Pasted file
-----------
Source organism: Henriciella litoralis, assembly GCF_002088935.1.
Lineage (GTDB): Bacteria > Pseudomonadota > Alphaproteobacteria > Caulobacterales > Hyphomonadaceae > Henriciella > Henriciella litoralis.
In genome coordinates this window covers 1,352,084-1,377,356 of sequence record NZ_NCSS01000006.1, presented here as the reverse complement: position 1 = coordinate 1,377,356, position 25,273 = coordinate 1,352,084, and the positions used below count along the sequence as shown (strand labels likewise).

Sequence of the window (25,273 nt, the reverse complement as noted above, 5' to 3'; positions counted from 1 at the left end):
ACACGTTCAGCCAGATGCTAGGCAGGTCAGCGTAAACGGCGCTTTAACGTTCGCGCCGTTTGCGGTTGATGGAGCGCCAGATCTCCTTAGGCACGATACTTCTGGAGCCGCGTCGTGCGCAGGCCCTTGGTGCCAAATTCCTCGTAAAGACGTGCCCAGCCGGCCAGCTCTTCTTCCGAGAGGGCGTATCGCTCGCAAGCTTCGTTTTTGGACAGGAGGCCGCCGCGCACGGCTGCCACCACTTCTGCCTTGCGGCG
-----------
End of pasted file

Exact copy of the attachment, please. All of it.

Source organism: Henriciella litoralis, assembly GCF_002088935.1.
Lineage (GTDB): Bacteria > Pseudomonadota > Alphaproteobacteria > Caulobacterales > Hyphomonadaceae > Henriciella > Henriciella litoralis.
In genome coordinates this window covers 1,352,084-1,377,356 of sequence record NZ_NCSS01000006.1, presented here as the reverse complement: position 1 = coordinate 1,377,356, position 25,273 = coordinate 1,352,084, and the positions used below count along the sequence as shown (strand labels likewise).

Sequence of the window (25,273 nt, the reverse complement as noted above, 5' to 3'; positions counted from 1 at the left end):
ACACGTTCAGCCAGATGCTAGGCAGGTCAGCGTAAACGGCGCTTTAACGTTCGCGCCGTTTGCGGTTGATGGAGCGCCAGATCTCCTTAGGCACGATACTTCTGGAGCCGCGTCGTGCGCAGGCCCTTGGTGCCAAATTCCTCGTAAAGACGTGCCCAGCCGGCCAGCTCTTCTTCCGAGAGGGCGTATCGCTCGCAAGCTTCGTTTTTGGACAGGAGGCCGCCGCGCACGGCTGCCACCACTTCTGCCTTGCGGCG